Presents data on criminal and civil immigration violations handled by the federal justice system over the last decade. The report examines the various ways immigration violator cases are processed based on the type of offense, the suspect's prior record, and the district in which the suspect is apprehended. Tables describe the demographic characteristics of criminal immigration offenders, adjudication and sentencing outcomes, and the number of criminal immigration offenders returning to federal prison within 3 years of release from previous federal imprisonment. Data in the report come from the Federal Justice Statistics Program (FJSP) and from documentation published by the Department of Homeland Security (DHS) and the Executive Office for Immigration Review (EOIR).
- Apprehensions for immigration violations peaked at 1.8 million in 2000 but dropped to 516,992 in 2010—the lowest level since 1972.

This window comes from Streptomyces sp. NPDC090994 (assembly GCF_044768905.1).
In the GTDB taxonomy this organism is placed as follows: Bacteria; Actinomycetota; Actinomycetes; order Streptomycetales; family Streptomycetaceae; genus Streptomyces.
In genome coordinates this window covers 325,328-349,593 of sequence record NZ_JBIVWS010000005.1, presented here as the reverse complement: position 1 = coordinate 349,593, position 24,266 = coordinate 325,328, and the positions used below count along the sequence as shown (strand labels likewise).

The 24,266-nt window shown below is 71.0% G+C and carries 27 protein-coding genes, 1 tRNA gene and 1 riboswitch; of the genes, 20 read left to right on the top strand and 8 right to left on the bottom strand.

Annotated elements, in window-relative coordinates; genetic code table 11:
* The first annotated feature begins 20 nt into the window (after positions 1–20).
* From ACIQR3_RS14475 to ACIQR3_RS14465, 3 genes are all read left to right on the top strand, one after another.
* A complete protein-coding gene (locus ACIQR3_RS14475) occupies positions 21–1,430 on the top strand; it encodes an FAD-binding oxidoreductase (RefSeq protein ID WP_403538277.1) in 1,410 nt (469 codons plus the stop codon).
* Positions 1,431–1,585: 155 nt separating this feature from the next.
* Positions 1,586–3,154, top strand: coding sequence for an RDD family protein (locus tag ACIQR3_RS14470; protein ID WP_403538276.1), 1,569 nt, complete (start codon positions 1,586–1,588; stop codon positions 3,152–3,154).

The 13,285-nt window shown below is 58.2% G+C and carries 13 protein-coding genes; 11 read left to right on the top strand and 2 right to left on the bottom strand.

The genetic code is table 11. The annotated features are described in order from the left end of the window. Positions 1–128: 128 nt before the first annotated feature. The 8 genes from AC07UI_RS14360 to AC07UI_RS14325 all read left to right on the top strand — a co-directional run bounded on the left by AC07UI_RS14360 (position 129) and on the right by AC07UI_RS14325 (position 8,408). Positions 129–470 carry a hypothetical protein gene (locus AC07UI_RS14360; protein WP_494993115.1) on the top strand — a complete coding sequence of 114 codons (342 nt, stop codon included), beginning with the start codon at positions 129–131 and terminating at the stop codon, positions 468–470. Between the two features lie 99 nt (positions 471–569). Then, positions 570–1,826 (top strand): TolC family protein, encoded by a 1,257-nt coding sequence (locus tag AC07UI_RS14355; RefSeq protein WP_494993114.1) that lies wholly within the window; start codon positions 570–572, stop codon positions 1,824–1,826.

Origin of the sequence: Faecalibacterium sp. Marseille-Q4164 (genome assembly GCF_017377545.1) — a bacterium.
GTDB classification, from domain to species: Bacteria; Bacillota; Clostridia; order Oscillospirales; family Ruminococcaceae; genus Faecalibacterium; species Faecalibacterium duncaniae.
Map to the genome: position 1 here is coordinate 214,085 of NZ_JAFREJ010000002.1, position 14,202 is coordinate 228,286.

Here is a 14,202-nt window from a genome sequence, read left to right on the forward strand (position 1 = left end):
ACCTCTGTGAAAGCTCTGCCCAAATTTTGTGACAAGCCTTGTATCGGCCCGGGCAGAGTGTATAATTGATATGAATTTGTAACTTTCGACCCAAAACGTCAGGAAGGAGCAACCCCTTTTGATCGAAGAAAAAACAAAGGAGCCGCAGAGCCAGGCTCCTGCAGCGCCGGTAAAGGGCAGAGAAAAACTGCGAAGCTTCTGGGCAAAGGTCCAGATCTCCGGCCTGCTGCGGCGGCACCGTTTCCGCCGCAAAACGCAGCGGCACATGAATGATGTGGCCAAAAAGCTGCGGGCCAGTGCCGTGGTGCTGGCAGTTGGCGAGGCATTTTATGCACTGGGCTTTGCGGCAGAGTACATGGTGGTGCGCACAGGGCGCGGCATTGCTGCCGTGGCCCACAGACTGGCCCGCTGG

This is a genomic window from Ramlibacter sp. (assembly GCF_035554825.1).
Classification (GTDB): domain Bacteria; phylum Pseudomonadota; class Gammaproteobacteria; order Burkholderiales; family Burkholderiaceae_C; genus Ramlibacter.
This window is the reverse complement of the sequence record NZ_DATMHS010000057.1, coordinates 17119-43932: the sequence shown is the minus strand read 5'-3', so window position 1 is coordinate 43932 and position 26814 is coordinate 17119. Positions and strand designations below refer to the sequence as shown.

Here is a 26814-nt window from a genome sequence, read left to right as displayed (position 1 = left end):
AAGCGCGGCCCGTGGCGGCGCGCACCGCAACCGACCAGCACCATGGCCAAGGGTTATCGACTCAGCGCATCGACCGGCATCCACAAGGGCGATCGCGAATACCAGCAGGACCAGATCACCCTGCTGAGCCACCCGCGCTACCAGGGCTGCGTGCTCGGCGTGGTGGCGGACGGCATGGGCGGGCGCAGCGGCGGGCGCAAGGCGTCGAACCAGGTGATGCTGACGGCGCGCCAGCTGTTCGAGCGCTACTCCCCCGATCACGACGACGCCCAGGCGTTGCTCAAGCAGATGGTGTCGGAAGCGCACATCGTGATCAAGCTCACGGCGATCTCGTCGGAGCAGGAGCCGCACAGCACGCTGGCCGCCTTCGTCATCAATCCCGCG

- The most common immigration offense charged in U.S. district court in 2010 was illegal reentry (81%), followed by alien smuggling (12%), misuse of visas (6%) and illegal entry (1%).
- Eighty-one percent of immigration defendants who were convicted in U. S. district court received a prison sentence in 2010. The median prison term imposed was 15 months.
For 2002 and 2003 data, age was computed incorrectly as age at commitment instead of age at fiscal yearend. After 2004, age was computed correctly as age at fiscal yearend. To ensure consistency for all years, table 13 and associated text in the report were corrected to display all years as age at fiscal yearend.